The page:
1 For the sake of fairness I should note that Charlemagne has written a genuinely excellent piece on the domestic political economy of the Greek crisis in the interim.

2 The exception being where the collapse of a country’s economy would have genuine systemic consequences.

{ 38 comments }

1

Billikin 03.10.10 at 8:48 pm

“Ms Merkel admitted that the European Union had lacked the tools to deal with the Greek debt crisis: “The sanctions we have were not good enough.”

Sounds like a job for Ilsa, She-Wolf of the SS.

;)

2

sean matthews 03.10.10 at 8:54 pm

> For the sake of fairness I should note that Charlemagne has written a genuinely
> excellent piece on the domestic political economy of the Greek crisis in the interim.

Indeed, and a lot better than the content-free thing Mark Mazower published yesterday in the FT.

3

John Quiggin 03.10.10 at 10:28 pm

Does “the collapse of a country’s economy would have genuine systemic consequences” mean something different from “if the country concerned was the US”?

4

Pete 03.11.10 at 12:12 pm

The “genuinely excellent piece” really is exactly that. It’s prompted me to do a bit of reading on the events, and to wonder whether similar issues apply in Spain and Portugal (emerged from dictatorships), Italy (the other Operation Gladio country), and possibly Ireland too, although its civil war is a bit further in the past.

5

bert 03.11.10 at 5:08 pm

It was an eyecatching announcement. Your eye was duly caught.
But it’s not clear to me what’s changed. And if your post makes one thing clear, it’s that you’re not clear what’s changed either.
I hope you’ll feel this is a fair summary of the Farrell view. No EMF. Bitter and protracted fights over moderate and perhaps slowly ratcheting fiscal transfers. Maybe some sanctions for fiscal delinquency, along the lines of the Maastricht fines that have been on the books for almost twenty years but have never come close to being levied. Oh – and the Lisbon agenda, which, like the poor, is always with us. None of this sounds like preparation for a “very significant step indeed in EU integration”.
When eurosceptics said that the euro would never happen, they were reading the politics wrong. What’s your reading of things as they now stand? Clearly you’re right that the key voice is the German national government as expressed in the Council. And people got excited at the start of February when Merkel emerged from meetings with the French talking about economic government. But look at what Germany is asking for. Deflation. Pain. Toil, tears, sweat. See Paul Krugman, briefly. Martin Wolf, at greater length. It would take a sizable slug of fiscal transfer, of which there is currently zero prospect, to make that pill go down beyond the short term. Is there even consensus over whether the German approach is correct, at the level of diagnosis let alone prescription? Krugman and Wolf both have a view on that. The Irish and others are currently chastened and keen to be agreeable, so let’s assume for a moment some form of consensus can be found. What are the chances of formalising it in a new treaty?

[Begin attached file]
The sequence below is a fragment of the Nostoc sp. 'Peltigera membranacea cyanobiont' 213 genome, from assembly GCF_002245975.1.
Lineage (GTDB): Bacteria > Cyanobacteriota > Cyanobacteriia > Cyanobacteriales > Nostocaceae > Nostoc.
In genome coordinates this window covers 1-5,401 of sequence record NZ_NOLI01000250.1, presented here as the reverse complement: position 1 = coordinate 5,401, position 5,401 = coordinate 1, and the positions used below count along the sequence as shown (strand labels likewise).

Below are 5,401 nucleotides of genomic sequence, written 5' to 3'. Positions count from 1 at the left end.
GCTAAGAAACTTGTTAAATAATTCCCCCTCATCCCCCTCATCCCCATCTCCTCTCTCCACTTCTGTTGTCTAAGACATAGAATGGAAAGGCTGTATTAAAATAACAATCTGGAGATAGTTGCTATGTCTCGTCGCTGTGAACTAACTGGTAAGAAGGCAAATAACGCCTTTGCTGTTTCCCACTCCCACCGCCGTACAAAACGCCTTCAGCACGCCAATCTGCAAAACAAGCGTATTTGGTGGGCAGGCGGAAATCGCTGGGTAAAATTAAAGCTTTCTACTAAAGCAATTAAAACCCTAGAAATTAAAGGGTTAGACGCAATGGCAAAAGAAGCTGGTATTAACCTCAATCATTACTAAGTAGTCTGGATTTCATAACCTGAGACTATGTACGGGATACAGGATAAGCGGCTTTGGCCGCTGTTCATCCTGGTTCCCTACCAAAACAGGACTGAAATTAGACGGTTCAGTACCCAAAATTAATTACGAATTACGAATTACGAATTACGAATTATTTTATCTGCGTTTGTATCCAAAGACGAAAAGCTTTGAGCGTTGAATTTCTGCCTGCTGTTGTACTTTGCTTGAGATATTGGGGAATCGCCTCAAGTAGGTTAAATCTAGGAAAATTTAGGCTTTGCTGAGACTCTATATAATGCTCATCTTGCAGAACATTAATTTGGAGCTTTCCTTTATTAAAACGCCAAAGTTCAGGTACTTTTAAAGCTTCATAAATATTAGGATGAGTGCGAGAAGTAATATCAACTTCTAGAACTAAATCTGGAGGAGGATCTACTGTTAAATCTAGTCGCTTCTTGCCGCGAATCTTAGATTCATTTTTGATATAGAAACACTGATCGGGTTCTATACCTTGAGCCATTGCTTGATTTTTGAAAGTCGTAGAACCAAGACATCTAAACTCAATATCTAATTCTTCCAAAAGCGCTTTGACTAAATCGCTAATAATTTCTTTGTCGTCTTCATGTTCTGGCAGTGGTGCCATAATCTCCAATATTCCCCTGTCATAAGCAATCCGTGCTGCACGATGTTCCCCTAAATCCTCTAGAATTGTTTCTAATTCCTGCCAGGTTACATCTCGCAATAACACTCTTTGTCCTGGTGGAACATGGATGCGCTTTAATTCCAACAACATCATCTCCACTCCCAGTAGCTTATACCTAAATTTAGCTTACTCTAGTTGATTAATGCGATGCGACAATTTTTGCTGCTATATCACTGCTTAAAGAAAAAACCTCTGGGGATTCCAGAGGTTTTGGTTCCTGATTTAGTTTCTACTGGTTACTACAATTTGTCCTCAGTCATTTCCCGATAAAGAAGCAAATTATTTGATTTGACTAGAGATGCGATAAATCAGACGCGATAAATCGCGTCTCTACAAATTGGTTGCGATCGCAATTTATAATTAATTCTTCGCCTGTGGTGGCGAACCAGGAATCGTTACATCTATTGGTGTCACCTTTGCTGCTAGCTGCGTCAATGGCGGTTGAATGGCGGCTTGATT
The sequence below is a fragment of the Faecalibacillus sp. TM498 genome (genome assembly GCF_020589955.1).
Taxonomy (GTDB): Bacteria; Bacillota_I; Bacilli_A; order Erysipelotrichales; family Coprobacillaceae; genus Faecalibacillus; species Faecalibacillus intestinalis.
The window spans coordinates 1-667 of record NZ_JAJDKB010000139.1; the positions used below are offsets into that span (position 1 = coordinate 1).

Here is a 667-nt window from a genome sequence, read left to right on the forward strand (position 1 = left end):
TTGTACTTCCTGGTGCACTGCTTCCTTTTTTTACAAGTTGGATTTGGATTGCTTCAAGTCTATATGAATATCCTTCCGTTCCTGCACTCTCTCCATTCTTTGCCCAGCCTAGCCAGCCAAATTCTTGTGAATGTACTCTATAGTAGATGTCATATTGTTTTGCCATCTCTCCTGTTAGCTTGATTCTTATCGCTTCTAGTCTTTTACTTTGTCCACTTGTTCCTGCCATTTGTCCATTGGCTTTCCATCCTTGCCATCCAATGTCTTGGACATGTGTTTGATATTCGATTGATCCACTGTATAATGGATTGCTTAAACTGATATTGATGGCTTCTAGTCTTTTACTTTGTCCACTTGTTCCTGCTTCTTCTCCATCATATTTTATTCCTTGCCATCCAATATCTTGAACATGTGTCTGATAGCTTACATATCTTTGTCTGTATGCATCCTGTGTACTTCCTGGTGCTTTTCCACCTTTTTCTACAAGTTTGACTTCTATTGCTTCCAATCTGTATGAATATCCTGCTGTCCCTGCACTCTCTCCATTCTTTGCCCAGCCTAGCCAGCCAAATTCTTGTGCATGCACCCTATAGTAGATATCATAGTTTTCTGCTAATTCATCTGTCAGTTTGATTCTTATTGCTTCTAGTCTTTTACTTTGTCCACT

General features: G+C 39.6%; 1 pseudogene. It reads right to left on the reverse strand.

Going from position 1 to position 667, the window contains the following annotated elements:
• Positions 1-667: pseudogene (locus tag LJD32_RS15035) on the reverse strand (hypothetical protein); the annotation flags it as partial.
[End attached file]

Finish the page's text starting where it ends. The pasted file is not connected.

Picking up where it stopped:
Charlemagne may well be proved wrong. But the right time for a victory dance is when the ink is dry on fiscal union, not before. Until then, for my part, I’m keeping a bet on the ad hoc approach. If Greece can’t refinance, expect a strongly conditional loan to emerge in one the various possible forms that have been batted about recently.

6

IM 03.11.10 at 8:53 pm

The conventional wisdom in Germany or at least in the sueddeutsche, did read Merkel differently:

“We would have to change the treaty” is just a polite way to say no.

I think you have spend more time and did more thinking on this proposal than Merkel.

Merkel either just swatted this idea down or at least kicked the can down the road. She has other problems right now. Perhaps she will care more after a certain state election.

7

Anthony 03.11.10 at 10:10 pm

“So no [new European institution] – but instead, protracted bargaining between Germany and France (which is playing it cautious), with the UK protesting from the sidelines” sounds a lot like “no substantial effects for EU integration”.

Arguing a lot then throwing money at the problem in amounts which make people unhappy because it’s both too much and too little is exactly what the present level of EU integration calls for.

8

Phil 03.12.10 at 9:47 am

Pete – the story up to the mid-90s was that Italy had got the worst of both worlds: a massively corrupt and clientelised public sector, with continuing total political exclusion of the Left. What would have happened if the Left had ever achieved ‘alternation’ might well have looked a bit like the Greek model – but, for various reasons, alternation was never going to happen in Italy. (In retrospect I’m quite surprised it was permitted to happen in Greece.)

This was always a bit simplistic – the Italian Communist Party had a real and well-establisehd base in local government, and they were involved in more or less informal power-sharing at other levels (most notably state broadcasting – the Christian Democrats took the first TV channel, the Socialists took the second and the Communists were given the third). It’s emerged since then that they were also involved in informal systems of patronage and corruption.

Now, 17 years after the implosion of the old system, Italy has really got the worst of both worlds – a polarised political system dominated by an openly corrupt Right, with a shambolic Left opposition which can’t decide whether it wants to mount a principled challenge to the Right, engage with them in a spirit of national unity or just get their own fingers into whatever tills they can find. Not bankrupt yet, on the other hand.

9

Zamfir 03.12.10 at 1:25 pm

I never understood Italy. It’s apparently been corrupt and in shambles on all levels of society for generations, but it just keeps working fine and it never turns really poor either.

10

Oliver 03.12.10 at 2:19 pm

The idea of throwing Greece out of the Euro is very popular in Germany.

11

JoB 03.12.10 at 2:36 pm